With each passing day, more and more highly anticipated adaptations of beloved franchises emerge as warped misfires that should have been kept in the draughts.
This isn't new. For the first time in this genre, it feels like everyone involved "gets" the source material. No one wants to be Uncharted.
An inexperienced Nathan Drake (Tom Holland) is sucked into the jet setting, tomb raiding lifestyle after a chance encounter with conman / treasure hunter Victor “Sully” Sullivan (Eddie Redmayne) (Mark Wahlberg)
In order to gain Nathan's trust and recruit him for a big job, Sully uses his connections to Nathan's long-lost brother, Sam, to gain the younger man's trust.
Prior to Nathan and Sully's meeting, Uncharted features one of the film's few major set pieces. Sam (Tiernan Jones in flashbacks) and he were just two mischievous kids robbing museums.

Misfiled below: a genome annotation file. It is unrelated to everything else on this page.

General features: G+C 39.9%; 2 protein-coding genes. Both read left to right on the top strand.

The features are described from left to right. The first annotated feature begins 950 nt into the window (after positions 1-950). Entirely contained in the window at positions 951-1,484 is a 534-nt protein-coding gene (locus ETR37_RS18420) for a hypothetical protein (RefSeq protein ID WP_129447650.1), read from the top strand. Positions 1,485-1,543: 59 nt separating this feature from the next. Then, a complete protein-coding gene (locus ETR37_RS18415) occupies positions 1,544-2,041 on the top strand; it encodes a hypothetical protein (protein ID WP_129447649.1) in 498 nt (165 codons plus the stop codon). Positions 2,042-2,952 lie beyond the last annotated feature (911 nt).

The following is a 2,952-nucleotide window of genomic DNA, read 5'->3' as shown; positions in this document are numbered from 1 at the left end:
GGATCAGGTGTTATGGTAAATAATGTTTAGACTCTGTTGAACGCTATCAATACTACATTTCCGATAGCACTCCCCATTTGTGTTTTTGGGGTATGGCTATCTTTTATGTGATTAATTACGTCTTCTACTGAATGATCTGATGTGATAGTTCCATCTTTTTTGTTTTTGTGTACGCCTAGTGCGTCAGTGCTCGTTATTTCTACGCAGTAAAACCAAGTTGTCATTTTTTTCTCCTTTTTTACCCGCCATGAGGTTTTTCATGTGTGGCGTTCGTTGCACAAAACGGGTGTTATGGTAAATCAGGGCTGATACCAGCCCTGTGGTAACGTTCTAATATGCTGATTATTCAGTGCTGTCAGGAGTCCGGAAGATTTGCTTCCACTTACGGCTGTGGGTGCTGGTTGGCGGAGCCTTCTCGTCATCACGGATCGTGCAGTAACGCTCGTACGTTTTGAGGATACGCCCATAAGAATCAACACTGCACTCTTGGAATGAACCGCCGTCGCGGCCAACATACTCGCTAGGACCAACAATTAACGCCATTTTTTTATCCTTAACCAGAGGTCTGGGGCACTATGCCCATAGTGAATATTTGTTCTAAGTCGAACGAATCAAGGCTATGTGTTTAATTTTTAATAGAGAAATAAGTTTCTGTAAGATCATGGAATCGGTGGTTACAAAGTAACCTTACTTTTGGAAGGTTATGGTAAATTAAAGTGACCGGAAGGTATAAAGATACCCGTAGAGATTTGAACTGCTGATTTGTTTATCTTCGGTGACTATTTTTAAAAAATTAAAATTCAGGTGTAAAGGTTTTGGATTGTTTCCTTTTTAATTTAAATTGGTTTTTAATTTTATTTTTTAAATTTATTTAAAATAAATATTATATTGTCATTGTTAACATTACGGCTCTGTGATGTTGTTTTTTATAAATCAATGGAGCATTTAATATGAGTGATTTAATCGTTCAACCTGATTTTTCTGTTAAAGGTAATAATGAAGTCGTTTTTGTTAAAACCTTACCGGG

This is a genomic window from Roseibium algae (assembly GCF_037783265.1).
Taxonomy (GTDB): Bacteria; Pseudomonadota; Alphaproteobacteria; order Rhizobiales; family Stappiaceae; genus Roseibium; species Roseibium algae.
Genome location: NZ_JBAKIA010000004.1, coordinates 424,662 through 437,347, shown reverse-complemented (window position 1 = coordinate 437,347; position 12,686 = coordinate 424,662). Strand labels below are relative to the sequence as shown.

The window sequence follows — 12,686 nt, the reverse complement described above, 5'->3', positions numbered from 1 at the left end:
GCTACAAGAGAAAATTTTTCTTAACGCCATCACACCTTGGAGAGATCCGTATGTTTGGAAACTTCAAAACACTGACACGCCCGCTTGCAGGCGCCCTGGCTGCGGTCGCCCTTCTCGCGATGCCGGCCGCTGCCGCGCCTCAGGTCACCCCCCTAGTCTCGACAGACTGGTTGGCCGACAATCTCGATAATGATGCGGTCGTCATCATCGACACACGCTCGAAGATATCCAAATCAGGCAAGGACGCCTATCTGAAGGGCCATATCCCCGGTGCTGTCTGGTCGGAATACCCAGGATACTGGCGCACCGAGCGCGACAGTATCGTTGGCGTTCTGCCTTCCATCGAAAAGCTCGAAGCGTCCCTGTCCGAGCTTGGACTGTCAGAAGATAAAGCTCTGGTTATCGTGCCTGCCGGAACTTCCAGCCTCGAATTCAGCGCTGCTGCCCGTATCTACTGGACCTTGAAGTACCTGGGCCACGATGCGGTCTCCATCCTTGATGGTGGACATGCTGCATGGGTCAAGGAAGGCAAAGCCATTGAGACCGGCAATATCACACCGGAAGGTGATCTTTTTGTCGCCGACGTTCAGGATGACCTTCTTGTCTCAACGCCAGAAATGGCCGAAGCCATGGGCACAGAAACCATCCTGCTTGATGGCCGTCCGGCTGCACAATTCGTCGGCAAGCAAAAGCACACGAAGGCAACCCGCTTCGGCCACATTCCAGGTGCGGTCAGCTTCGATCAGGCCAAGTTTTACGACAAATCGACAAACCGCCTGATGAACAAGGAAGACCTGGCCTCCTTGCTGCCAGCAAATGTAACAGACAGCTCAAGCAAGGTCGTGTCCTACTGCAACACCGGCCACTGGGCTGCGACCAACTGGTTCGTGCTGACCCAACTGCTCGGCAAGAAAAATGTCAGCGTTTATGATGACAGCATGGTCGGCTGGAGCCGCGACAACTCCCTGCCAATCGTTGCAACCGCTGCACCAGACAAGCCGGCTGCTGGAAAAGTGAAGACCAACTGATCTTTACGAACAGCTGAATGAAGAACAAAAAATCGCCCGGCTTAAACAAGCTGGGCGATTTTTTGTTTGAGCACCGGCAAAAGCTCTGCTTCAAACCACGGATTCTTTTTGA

Uncharted's opening scenes try to convey how Nathan and Sam's shared passion for treasure hunting and their separation as children paved the way for Nathan to be seduced by Sully's charms as an adult.
But what Uncharted inadvertently ends up doing instead is drawing attention to its own indecision about who its main character is and what kind of people they are.
The film's comedy reminds us how hard Uncharted's big-screen debut was. This is a buddy adventure film before it even begins. Cliched video game cutscenes shine.